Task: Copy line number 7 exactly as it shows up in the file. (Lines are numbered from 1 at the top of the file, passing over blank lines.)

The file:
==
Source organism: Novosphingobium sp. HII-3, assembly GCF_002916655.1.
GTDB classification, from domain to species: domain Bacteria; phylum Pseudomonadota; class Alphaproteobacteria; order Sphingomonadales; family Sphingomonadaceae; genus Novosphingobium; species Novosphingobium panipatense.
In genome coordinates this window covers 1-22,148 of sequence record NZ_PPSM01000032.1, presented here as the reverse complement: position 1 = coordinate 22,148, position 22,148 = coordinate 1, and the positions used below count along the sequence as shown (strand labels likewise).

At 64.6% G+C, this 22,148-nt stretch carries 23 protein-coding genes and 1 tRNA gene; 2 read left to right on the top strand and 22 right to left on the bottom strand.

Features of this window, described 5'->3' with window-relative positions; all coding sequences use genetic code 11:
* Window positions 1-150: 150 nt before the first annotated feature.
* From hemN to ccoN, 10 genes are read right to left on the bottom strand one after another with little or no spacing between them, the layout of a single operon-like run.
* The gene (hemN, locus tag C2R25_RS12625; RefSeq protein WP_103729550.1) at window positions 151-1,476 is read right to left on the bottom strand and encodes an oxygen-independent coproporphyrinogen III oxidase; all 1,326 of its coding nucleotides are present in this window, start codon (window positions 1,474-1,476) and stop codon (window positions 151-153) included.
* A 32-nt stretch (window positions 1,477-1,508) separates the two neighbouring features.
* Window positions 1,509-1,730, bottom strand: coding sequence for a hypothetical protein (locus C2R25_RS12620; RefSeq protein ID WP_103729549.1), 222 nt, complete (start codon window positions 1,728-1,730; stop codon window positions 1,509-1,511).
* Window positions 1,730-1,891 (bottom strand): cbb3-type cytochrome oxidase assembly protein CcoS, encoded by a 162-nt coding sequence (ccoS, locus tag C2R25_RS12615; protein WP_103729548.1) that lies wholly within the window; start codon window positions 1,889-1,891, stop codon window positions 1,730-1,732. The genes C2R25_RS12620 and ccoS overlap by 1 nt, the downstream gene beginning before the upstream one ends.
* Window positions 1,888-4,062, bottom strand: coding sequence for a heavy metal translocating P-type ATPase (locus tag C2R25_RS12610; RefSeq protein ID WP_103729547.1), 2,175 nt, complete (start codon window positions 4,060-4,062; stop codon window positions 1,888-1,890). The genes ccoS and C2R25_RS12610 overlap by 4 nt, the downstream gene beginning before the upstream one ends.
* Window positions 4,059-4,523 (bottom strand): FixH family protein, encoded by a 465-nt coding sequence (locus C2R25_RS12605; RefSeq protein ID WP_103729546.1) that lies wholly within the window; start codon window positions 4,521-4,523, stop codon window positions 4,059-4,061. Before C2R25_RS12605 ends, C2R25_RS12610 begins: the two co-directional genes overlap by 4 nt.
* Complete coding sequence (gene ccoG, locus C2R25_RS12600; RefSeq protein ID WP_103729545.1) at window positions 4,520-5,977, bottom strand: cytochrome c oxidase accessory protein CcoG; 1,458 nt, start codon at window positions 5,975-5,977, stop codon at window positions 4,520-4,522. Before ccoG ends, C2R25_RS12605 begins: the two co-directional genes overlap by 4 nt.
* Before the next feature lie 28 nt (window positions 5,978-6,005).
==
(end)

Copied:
* From hemN to ccoN, 10 genes are read right to left on the bottom strand one after another with little or no spacing between them, the layout of a single operon-like run.